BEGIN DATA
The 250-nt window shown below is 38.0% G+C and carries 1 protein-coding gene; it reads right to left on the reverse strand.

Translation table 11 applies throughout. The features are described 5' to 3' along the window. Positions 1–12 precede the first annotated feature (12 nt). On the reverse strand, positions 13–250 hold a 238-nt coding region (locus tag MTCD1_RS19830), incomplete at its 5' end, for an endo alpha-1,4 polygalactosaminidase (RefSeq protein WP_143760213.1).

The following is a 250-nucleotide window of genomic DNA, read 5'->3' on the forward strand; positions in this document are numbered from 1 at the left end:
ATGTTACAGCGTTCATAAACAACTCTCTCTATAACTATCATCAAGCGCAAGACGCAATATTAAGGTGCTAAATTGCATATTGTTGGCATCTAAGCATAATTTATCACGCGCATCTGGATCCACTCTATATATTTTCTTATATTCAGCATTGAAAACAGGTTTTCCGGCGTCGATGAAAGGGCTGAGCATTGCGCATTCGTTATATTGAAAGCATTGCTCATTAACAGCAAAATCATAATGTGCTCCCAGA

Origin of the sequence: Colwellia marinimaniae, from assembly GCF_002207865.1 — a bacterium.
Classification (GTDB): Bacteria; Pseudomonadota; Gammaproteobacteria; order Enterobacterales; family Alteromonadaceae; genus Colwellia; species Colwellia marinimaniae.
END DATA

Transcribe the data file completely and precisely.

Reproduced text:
The 250-nt window shown below is 38.0% G+C and carries 1 protein-coding gene; it reads right to left on the reverse strand.

Translation table 11 applies throughout. The features are described 5' to 3' along the window. Positions 1–12 precede the first annotated feature (12 nt). On the reverse strand, positions 13–250 hold a 238-nt coding region (locus tag MTCD1_RS19830), incomplete at its 5' end, for an endo alpha-1,4 polygalactosaminidase (RefSeq protein WP_143760213.1).

The following is a 250-nucleotide window of genomic DNA, read 5'->3' on the forward strand; positions in this document are numbered from 1 at the left end:
ATGTTACAGCGTTCATAAACAACTCTCTCTATAACTATCATCAAGCGCAAGACGCAATATTAAGGTGCTAAATTGCATATTGTTGGCATCTAAGCATAATTTATCACGCGCATCTGGATCCACTCTATATATTTTCTTATATTCAGCATTGAAAACAGGTTTTCCGGCGTCGATGAAAGGGCTGAGCATTGCGCATTCGTTATATTGAAAGCATTGCTCATTAACAGCAAAATCATAATGTGCTCCCAGA

Origin of the sequence: Colwellia marinimaniae, from assembly GCF_002207865.1 — a bacterium.
Classification (GTDB): Bacteria; Pseudomonadota; Gammaproteobacteria; order Enterobacterales; family Alteromonadaceae; genus Colwellia; species Colwellia marinimaniae.